Sheffield Forgemasters - and it's link to Iraq dictator Saddam Hussein's ‘Supergun’
Sheffield Forgemasters has a history that spans the city’s industrial heritage, dating back to the beginning of the Industrial Revolution.
The famous Sheffield firms that later amalgamated to create part of Forgemasters, which this week was taken over by the Ministry of Defence, have a long history in the armaments business. Later on the Iraqi Supergun scandal would hit the company.
Forgemasters’ origins date back to a small blacksmith forge in the 1750s. Mill owner Edward Vickers began to turn the business into a modern steel producer in 1805.
Firth Brown, which later became part of Forgemasters, was formed in 1930 after the amalgamation of Thomas Firth & Sons and John Brown & Co. Their products were exported worldwide.
Both companies were at the forefront of technological development and they combined to form one of Sheffield's largest employers.
Thomas Firth & Sons’ history in armaments includes supplying gun-maker Samuel Colt with the iron and steel needed for his famous firearms factories in the 1850s and 60s.
Then in 1863 the company installed two steam forge hammers which were used to make heavy artillery pieces.
In the 1890s, John Brown & Co secured its Admiralty work by setting up a shipbuilding arm after buying the Clydebank Shipbuilding and Engineering Co in Scotland.
During the Second World War, Firth Brown mass produced armour-piercing shells and bombs and armour plate for ships and tanks, as well as forgings and special steels.
In the mid-1980s, Firth Brown and British Steel's River Don Works merged, becoming the Sheffield Forgemasters Group, as part of the Thatcher government's steel privatisation programme.
Forgemasters was embroiled in international scandal in 1990 when it was caught unwittingly supplying barrels for Saddam Hussein's ‘Supergun’.
Customs officials in Middlesborough seized eight huge Sheffield-built tubes which were about to be shipped to Iraq.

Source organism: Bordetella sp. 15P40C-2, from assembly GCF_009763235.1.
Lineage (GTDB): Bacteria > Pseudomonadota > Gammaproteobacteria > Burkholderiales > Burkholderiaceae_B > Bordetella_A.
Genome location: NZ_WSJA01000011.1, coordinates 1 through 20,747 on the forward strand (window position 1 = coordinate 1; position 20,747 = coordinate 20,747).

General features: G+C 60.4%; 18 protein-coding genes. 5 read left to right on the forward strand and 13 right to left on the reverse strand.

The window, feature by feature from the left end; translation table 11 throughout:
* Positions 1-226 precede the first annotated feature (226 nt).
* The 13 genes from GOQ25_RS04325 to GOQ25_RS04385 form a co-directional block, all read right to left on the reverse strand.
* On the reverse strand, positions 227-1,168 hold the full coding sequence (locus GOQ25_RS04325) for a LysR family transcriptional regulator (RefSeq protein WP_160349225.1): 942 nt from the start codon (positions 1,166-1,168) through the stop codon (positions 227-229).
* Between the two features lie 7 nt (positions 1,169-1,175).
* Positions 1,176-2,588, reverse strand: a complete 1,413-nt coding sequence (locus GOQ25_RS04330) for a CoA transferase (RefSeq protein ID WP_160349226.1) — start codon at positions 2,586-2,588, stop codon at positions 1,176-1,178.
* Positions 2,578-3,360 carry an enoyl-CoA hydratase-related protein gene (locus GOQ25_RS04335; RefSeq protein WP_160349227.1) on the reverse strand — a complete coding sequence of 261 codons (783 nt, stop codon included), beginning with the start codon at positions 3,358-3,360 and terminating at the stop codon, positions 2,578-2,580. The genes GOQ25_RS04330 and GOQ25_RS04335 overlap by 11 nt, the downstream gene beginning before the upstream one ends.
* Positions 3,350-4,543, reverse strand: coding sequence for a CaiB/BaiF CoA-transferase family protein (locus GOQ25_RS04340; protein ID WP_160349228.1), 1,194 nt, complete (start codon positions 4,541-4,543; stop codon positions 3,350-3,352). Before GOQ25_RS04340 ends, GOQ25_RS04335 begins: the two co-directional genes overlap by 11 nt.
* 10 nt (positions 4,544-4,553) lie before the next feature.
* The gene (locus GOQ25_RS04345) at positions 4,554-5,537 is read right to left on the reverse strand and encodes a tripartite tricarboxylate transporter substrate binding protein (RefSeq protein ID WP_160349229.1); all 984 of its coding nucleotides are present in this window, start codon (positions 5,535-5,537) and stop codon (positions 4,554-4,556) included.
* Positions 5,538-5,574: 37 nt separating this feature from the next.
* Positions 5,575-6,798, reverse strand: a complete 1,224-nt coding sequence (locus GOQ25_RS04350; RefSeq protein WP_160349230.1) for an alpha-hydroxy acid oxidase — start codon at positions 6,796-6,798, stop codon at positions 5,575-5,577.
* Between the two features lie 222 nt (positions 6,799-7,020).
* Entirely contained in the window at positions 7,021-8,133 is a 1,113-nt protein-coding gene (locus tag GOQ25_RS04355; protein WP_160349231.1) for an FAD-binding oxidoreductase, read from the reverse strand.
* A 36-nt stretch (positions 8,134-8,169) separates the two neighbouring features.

They were believed to be components of a huge weapon that could fire rockets 600 miles into Israel.
The company insisted they were destined for an Iraqi petrochemical plant.
UN inspectors inside Iraq found a giant cannon at an abandoned site in the Jabal Mountains, 90 miles north of Baghdad, pointing straight at Tel Aviv.
The cannon was thought to be a prototype for a Supergun which would have been fitted with the Sheffield tubes.
Part of the Supergun was later found lying in the company's factory by the River Don. It would have supported the rear part of the barrel when it recoiled after firing.
Bosses from Forgemasters and other companies were arrested and later cleared by the Scott Inquiry.
It found that the firm had obtained the necessary export licences for the tubing which they believed were for industrial use.
There was drama of a different kind on June 25, 2007 when the machine shop at the Brightside Lane had to be evacuated during the floods that hit the city.
The machine shop ended up six feet under water with almost all the machinery destroyed, taking 18 months to get back to full working.
Workers used diggers and cherry pickers to rescue people stranded in cars and neighbouring offices. Staff from the chief executive down mucked in to begin the clean-up operation the next morning.
Major flood defences should protect the firm against future disruption.